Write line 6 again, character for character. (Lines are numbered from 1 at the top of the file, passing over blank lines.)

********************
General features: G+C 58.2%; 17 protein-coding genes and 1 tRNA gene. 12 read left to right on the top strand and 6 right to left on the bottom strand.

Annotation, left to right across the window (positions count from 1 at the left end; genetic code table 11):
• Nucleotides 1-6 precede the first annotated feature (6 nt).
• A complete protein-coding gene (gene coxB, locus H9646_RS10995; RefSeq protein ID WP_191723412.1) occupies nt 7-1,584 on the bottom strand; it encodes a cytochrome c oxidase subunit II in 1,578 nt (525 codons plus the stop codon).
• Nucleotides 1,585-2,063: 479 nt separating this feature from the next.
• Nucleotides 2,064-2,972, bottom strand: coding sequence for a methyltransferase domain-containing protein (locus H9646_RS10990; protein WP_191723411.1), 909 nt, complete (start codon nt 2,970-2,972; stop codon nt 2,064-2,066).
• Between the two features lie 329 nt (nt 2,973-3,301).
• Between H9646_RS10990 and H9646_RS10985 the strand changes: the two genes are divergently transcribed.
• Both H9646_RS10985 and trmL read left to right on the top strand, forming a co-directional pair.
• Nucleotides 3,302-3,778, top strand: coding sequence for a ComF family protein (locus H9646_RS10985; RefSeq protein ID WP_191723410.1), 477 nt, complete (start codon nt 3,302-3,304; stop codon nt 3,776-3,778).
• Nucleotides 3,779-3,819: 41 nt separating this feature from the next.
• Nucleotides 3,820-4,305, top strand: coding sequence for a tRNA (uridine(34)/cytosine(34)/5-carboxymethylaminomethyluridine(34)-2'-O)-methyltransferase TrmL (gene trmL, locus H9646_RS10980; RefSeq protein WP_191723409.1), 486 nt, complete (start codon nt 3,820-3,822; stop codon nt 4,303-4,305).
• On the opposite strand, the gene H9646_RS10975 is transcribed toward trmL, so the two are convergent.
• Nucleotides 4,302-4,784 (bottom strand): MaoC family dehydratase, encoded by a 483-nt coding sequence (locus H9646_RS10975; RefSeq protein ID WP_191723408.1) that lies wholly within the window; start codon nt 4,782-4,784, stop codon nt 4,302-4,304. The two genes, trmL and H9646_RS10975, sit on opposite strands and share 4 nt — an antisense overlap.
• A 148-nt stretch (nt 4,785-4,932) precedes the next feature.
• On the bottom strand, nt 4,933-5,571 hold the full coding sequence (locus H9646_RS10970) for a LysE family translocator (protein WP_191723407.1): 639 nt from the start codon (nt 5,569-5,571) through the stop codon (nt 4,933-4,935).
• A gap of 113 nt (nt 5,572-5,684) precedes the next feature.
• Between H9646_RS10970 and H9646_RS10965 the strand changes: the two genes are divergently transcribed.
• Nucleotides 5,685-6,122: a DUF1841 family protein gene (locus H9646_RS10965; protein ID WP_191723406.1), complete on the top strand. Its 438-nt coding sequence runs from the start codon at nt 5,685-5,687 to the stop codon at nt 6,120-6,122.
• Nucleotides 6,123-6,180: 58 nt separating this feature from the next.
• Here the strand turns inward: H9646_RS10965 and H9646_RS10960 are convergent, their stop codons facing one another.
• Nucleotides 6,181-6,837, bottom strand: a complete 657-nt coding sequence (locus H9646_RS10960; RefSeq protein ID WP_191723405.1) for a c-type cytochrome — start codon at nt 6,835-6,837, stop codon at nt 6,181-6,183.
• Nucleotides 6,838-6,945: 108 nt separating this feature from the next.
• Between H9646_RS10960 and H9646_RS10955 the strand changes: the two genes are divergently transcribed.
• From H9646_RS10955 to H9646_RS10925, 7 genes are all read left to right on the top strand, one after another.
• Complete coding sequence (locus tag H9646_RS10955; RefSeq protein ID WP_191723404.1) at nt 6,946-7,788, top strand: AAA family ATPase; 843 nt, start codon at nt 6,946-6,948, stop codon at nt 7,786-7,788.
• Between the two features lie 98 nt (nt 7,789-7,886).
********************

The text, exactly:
• Nucleotides 2,064-2,972, bottom strand: coding sequence for a methyltransferase domain-containing protein (locus H9646_RS10990; protein WP_191723411.1), 909 nt, complete (start codon nt 2,970-2,972; stop codon nt 2,064-2,066).